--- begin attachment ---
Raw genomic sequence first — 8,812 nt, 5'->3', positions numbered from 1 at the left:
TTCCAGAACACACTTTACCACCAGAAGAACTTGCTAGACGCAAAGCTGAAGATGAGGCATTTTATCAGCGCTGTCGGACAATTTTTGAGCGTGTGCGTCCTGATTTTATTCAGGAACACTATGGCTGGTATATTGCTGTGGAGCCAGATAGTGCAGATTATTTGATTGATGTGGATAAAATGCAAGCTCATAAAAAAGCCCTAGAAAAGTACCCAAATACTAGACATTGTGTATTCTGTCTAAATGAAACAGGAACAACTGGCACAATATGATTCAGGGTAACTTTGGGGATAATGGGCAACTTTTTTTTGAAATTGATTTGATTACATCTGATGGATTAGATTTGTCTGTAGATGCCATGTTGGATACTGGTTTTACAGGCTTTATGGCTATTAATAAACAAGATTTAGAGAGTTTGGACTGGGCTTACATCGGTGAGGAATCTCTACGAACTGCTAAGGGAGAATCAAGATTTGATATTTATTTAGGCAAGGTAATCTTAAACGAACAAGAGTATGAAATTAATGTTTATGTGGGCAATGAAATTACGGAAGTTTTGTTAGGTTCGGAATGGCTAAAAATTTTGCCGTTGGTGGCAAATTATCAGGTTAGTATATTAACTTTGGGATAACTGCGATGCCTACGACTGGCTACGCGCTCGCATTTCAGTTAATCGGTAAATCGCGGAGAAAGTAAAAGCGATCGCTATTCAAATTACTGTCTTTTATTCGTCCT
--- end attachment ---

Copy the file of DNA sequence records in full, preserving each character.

Raw genomic sequence first — 8,812 nt, 5'->3', positions numbered from 1 at the left:
TTCCAGAACACACTTTACCACCAGAAGAACTTGCTAGACGCAAAGCTGAAGATGAGGCATTTTATCAGCGCTGTCGGACAATTTTTGAGCGTGTGCGTCCTGATTTTATTCAGGAACACTATGGCTGGTATATTGCTGTGGAGCCAGATAGTGCAGATTATTTGATTGATGTGGATAAAATGCAAGCTCATAAAAAAGCCCTAGAAAAGTACCCAAATACTAGACATTGTGTATTCTGTCTAAATGAAACAGGAACAACTGGCACAATATGATTCAGGGTAACTTTGGGGATAATGGGCAACTTTTTTTTGAAATTGATTTGATTACATCTGATGGATTAGATTTGTCTGTAGATGCCATGTTGGATACTGGTTTTACAGGCTTTATGGCTATTAATAAACAAGATTTAGAGAGTTTGGACTGGGCTTACATCGGTGAGGAATCTCTACGAACTGCTAAGGGAGAATCAAGATTTGATATTTATTTAGGCAAGGTAATCTTAAACGAACAAGAGTATGAAATTAATGTTTATGTGGGCAATGAAATTACGGAAGTTTTGTTAGGTTCGGAATGGCTAAAAATTTTGCCGTTGGTGGCAAATTATCAGGTTAGTATATTAACTTTGGGATAACTGCGATGCCTACGACTGGCTACGCGCTCGCATTTCAGTTAATCGGTAAATCGCGGAGAAAGTAAAAGCGATCGCTATTCAAATTACTGTCTTTTATTCGTCCT